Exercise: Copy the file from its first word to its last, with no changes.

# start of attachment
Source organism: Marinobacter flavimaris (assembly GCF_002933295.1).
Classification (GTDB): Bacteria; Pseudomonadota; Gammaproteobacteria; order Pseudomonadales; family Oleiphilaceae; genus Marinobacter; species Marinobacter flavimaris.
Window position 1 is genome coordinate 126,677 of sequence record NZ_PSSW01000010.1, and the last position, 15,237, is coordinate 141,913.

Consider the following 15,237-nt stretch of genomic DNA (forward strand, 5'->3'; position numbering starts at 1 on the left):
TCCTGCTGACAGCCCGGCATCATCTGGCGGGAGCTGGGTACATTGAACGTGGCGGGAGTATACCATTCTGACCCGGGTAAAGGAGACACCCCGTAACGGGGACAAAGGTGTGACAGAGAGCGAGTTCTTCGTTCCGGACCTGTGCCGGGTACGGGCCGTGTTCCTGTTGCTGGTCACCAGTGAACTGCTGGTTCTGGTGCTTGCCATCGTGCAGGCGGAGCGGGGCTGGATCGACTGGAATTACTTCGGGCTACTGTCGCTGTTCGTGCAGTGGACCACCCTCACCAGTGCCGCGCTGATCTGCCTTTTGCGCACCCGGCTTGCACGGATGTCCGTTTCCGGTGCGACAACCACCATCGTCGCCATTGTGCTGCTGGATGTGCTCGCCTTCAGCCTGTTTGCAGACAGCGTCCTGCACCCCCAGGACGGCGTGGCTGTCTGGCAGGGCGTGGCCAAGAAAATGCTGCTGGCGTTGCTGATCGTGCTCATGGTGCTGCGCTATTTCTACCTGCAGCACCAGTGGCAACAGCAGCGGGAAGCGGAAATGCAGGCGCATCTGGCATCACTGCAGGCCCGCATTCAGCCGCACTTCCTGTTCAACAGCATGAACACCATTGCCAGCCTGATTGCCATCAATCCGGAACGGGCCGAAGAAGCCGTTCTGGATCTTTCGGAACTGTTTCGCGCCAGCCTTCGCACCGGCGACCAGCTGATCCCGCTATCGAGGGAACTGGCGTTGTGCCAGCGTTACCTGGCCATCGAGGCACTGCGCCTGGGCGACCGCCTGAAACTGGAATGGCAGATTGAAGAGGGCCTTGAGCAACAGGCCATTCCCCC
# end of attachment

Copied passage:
Source organism: Marinobacter flavimaris (assembly GCF_002933295.1).
Classification (GTDB): Bacteria; Pseudomonadota; Gammaproteobacteria; order Pseudomonadales; family Oleiphilaceae; genus Marinobacter; species Marinobacter flavimaris.
Window position 1 is genome coordinate 126,677 of sequence record NZ_PSSW01000010.1, and the last position, 15,237, is coordinate 141,913.

Consider the following 15,237-nt stretch of genomic DNA (forward strand, 5'->3'; position numbering starts at 1 on the left):
TCCTGCTGACAGCCCGGCATCATCTGGCGGGAGCTGGGTACATTGAACGTGGCGGGAGTATACCATTCTGACCCGGGTAAAGGAGACACCCCGTAACGGGGACAAAGGTGTGACAGAGAGCGAGTTCTTCGTTCCGGACCTGTGCCGGGTACGGGCCGTGTTCCTGTTGCTGGTCACCAGTGAACTGCTGGTTCTGGTGCTTGCCATCGTGCAGGCGGAGCGGGGCTGGATCGACTGGAATTACTTCGGGCTACTGTCGCTGTTCGTGCAGTGGACCACCCTCACCAGTGCCGCGCTGATCTGCCTTTTGCGCACCCGGCTTGCACGGATGTCCGTTTCCGGTGCGACAACCACCATCGTCGCCATTGTGCTGCTGGATGTGCTCGCCTTCAGCCTGTTTGCAGACAGCGTCCTGCACCCCCAGGACGGCGTGGCTGTCTGGCAGGGCGTGGCCAAGAAAATGCTGCTGGCGTTGCTGATCGTGCTCATGGTGCTGCGCTATTTCTACCTGCAGCACCAGTGGCAACAGCAGCGGGAAGCGGAAATGCAGGCGCATCTGGCATCACTGCAGGCCCGCATTCAGCCGCACTTCCTGTTCAACAGCATGAACACCATTGCCAGCCTGATTGCCATCAATCCGGAACGGGCCGAAGAAGCCGTTCTGGATCTTTCGGAACTGTTTCGCGCCAGCCTTCGCACCGGCGACCAGCTGATCCCGCTATCGAGGGAACTGGCGTTGTGCCAGCGTTACCTGGCCATCGAGGCACTGCGCCTGGGCGACCGCCTGAAACTGGAATGGCAGATTGAAGAGGGCCTTGAGCAACAGGCCATTCCCCC